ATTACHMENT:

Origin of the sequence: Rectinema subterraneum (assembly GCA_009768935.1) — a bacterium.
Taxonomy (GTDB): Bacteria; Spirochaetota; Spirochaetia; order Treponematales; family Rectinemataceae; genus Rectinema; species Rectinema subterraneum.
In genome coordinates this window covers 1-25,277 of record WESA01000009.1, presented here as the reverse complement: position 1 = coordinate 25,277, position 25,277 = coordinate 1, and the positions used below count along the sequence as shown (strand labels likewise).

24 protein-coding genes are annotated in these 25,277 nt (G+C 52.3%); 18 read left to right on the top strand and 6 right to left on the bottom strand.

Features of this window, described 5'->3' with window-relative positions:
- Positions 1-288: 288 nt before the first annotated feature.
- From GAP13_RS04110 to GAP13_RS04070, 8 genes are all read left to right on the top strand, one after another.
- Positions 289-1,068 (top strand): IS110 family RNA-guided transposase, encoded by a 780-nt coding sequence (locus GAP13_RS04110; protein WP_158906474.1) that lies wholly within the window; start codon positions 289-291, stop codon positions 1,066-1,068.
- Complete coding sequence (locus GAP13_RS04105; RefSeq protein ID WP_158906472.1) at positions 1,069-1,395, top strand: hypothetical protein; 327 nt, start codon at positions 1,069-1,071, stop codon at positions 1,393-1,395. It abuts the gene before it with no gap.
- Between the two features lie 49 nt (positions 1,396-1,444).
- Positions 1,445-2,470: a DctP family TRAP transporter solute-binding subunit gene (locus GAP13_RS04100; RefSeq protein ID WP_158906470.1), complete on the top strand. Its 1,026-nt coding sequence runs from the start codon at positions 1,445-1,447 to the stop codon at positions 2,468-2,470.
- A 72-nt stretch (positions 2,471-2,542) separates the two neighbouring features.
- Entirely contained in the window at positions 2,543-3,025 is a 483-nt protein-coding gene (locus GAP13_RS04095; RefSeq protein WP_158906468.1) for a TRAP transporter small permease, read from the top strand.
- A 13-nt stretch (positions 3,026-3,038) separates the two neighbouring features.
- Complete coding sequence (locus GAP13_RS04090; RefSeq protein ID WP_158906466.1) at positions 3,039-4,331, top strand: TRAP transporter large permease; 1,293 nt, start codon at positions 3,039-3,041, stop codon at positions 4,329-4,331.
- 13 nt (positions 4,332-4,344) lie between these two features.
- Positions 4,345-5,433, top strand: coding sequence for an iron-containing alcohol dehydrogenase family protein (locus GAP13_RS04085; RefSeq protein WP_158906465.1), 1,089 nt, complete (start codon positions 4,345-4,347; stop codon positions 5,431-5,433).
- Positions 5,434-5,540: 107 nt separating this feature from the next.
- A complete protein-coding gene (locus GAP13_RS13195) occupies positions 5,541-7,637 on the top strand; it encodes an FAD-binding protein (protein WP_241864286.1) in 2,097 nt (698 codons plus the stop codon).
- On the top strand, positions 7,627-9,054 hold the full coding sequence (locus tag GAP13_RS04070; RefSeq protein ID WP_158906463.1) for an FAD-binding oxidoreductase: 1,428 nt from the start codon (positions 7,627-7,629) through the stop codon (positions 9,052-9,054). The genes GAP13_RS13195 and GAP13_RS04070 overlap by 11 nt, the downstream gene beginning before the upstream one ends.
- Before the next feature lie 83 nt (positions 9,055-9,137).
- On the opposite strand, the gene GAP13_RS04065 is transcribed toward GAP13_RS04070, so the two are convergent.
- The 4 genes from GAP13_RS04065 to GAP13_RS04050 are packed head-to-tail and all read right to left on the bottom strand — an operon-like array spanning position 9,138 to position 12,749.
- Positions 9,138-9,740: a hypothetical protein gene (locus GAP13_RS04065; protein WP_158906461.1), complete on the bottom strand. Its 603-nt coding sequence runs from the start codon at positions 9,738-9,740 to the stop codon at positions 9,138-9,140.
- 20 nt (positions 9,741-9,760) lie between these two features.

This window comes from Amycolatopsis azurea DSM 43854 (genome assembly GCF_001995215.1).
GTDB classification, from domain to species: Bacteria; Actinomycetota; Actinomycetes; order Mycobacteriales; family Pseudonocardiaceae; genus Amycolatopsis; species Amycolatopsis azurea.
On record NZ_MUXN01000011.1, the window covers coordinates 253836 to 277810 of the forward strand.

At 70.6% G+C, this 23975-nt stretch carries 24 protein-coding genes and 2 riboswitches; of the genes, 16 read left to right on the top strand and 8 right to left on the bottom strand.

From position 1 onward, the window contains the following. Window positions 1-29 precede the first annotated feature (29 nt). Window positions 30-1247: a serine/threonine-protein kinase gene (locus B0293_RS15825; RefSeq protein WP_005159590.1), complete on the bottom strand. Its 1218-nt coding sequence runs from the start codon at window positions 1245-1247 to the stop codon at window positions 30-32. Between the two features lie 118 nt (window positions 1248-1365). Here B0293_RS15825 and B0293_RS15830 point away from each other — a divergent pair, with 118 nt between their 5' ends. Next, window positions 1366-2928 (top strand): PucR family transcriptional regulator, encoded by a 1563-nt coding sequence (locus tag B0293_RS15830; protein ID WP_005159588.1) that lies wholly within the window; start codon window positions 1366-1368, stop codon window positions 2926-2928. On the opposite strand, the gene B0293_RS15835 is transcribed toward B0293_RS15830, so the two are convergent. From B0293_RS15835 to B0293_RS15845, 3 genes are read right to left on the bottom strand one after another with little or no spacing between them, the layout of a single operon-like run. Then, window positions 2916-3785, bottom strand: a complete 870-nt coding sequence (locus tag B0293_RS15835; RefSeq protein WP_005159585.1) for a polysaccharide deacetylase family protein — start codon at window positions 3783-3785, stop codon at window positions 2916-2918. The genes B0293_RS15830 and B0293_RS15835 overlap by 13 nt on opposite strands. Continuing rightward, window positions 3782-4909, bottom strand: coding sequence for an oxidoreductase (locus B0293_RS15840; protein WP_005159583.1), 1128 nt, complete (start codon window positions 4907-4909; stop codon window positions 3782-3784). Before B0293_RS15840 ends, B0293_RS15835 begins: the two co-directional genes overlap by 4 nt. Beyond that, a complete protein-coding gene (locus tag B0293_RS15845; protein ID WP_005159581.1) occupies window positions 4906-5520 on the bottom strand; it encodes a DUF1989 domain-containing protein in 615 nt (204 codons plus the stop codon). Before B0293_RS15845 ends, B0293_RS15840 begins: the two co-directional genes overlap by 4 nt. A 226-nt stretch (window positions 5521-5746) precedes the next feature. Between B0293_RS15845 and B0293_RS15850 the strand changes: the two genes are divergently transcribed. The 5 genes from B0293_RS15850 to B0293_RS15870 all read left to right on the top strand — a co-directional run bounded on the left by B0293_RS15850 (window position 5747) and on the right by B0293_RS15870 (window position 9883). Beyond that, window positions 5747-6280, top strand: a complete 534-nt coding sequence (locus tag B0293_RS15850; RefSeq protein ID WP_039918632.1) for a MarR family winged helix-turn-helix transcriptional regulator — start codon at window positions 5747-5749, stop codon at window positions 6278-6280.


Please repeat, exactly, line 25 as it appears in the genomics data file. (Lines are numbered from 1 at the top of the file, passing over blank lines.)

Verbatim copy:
- 20 nt (positions 9,741-9,760) lie between these two features.